- Jonathan Ernst/REUTERS
Federal Reserve Chair Janet Yellen spoke in Philadelphia on Monday.
The topic, of course, was the economy and monetary policy and the question of when the Fed will raise interest rates. (Short answer: It’s unclear.)
After giving her prepared remarks, Yellen took questions from the crowd at the World Affairs Council of Philadelphia.
The final question put to Yellen, naturally, was about Donald Trump, the presumptive Republican presidential nominee.
A gentleman asked Yellen a question regarding commentary the person – who was not a member of the media – had heard on the morning and Sunday political shows (think “Meet the Press” and “Morning Joe”) about the potential for a Trump presidency to cause “an economic crash all over the world” because of how the rest of the world sees Trump (namely: as a loose cannon).
This gentleman asked simply, “Is this a possibility?”
Yellen laughed, and said only: “I’m sorry, I’ve got nothing for you. We’re focused on our jobs.”
Back in May, Trump said that in business he had borrowed knowing that you could “pay back with discounts,” which is another way of saying your lenders won’t get all their money back.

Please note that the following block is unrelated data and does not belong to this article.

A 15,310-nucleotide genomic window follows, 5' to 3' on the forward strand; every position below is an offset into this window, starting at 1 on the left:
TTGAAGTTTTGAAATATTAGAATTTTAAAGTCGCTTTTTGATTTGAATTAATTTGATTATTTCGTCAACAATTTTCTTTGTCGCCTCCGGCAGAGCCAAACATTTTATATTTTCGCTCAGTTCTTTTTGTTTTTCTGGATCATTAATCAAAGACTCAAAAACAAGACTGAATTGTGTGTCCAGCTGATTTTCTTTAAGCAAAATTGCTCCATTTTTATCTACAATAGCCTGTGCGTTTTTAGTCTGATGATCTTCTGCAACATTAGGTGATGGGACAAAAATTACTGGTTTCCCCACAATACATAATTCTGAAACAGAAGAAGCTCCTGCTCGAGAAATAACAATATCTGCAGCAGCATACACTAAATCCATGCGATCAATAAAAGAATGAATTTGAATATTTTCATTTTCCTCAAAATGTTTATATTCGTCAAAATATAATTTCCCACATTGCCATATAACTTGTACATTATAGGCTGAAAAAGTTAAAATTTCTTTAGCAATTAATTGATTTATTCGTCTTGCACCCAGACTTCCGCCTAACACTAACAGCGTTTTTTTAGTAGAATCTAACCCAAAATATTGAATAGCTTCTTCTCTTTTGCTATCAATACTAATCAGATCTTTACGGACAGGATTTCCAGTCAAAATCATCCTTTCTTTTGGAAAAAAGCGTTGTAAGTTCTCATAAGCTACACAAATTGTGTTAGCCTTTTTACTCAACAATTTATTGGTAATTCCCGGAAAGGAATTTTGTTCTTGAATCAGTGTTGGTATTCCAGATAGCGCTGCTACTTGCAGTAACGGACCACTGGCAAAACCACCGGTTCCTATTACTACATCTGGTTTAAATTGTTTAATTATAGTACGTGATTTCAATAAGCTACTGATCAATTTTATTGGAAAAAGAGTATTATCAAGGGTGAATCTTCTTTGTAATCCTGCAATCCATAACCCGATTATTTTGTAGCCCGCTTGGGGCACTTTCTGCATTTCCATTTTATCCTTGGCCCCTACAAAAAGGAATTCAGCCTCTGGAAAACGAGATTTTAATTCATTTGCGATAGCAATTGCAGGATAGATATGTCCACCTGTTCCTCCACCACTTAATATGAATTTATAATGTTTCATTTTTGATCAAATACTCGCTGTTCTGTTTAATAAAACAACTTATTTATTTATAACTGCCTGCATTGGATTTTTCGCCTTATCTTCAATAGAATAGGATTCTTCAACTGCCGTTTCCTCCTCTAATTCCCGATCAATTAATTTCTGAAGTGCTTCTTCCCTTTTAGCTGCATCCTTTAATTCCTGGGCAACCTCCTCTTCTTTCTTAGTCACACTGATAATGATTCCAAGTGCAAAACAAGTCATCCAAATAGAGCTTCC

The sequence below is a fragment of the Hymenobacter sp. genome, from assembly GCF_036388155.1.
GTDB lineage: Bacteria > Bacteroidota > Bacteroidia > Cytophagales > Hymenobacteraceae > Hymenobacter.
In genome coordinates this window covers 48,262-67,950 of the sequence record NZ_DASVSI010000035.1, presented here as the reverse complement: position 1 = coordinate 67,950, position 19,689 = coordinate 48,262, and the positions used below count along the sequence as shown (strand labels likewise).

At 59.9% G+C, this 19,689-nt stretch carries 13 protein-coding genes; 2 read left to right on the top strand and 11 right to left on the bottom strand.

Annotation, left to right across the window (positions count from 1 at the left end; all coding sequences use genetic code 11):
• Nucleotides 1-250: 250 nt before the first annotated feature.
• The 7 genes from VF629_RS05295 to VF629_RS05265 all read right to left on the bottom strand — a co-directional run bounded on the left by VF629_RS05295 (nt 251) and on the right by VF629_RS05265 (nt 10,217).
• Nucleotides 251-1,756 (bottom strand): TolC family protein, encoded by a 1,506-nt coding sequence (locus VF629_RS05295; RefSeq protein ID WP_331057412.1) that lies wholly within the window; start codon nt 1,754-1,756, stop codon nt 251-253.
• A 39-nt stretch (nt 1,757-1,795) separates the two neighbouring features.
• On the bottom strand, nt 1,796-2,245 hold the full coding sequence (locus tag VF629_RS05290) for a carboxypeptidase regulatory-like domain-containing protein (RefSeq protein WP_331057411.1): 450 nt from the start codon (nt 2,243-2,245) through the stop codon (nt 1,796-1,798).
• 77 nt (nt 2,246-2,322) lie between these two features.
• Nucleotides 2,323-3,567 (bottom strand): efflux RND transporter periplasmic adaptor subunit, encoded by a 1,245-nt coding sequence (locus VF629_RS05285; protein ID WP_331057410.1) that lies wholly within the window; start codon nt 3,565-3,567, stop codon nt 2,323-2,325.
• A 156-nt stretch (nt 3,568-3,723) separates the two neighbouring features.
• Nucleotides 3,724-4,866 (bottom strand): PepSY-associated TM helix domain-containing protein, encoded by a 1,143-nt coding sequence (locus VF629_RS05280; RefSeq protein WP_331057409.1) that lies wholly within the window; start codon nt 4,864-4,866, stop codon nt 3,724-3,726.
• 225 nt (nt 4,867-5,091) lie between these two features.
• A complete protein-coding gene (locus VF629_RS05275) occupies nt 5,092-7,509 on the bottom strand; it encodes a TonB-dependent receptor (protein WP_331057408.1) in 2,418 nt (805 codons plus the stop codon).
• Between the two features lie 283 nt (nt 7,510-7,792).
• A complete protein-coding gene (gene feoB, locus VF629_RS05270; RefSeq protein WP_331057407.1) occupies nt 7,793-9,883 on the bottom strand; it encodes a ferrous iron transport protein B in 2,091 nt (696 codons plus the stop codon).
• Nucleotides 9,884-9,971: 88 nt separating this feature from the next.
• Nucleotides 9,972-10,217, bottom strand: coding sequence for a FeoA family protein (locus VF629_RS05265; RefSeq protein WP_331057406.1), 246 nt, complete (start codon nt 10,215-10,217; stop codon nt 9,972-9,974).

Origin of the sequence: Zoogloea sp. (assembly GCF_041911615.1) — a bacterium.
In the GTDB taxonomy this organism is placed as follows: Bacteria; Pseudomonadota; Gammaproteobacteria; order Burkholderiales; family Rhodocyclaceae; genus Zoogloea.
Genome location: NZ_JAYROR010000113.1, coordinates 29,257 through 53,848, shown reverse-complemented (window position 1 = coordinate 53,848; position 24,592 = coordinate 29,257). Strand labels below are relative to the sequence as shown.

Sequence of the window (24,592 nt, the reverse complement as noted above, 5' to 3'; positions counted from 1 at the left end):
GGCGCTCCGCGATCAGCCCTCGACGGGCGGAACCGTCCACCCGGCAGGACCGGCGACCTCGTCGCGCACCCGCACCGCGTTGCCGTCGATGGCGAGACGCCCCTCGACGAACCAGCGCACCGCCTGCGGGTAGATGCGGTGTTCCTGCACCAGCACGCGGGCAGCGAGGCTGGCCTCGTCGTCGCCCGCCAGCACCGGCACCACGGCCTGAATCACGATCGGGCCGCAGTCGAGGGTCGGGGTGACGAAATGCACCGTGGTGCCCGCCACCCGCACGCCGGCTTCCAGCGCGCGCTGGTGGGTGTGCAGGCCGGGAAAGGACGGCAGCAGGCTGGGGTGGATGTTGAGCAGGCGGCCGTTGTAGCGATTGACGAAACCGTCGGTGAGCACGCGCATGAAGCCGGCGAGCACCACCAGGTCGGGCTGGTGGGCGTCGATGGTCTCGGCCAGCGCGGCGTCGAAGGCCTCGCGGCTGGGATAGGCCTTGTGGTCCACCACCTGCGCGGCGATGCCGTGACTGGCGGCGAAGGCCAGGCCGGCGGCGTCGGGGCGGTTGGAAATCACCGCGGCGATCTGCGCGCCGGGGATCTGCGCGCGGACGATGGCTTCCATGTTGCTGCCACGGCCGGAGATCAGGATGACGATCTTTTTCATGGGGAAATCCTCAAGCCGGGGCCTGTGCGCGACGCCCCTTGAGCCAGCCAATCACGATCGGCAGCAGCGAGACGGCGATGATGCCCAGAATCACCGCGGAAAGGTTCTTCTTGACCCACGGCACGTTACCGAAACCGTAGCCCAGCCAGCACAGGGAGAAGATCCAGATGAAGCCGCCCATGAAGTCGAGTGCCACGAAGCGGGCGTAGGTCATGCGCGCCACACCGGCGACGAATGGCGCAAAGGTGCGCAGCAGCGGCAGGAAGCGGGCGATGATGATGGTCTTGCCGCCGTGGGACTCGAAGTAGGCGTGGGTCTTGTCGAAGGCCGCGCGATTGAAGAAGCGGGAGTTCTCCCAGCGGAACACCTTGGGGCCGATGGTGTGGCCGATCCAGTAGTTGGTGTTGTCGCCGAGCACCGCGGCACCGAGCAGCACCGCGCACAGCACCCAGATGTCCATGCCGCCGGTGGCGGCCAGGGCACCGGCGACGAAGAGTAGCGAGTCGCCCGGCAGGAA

And while issuing the high-risk debt of a casino company might allow for this possibility, Trump floated this idea with respect to US government debt, considered the safest and most liquid noncash asset in the world.
Josh Barro wrote at the time that the idea was crazy and not to be joked about. But then again Trump is, in Barro’s words, the “tail risk candidate.” So if there ever were a candidate who possessed the desire to willingly launch the global financial system into crisis, it would be Trump.
But realistically this probably won’t happen, even if Trump is elected president.
Deciding to simply not repay the US’s financial obligations, which are infinitely fundable given 1) the country’s ability to print money and 2) the financial market’s unfailing trust in the government’s ability to pay back its debt, is an insane decision even for a candidate who might preach more fiscal discipline from the government.
Any sensible businessman would know better, and so we’re all probably better off heeding Yellen’s advice and just focusing on our jobs.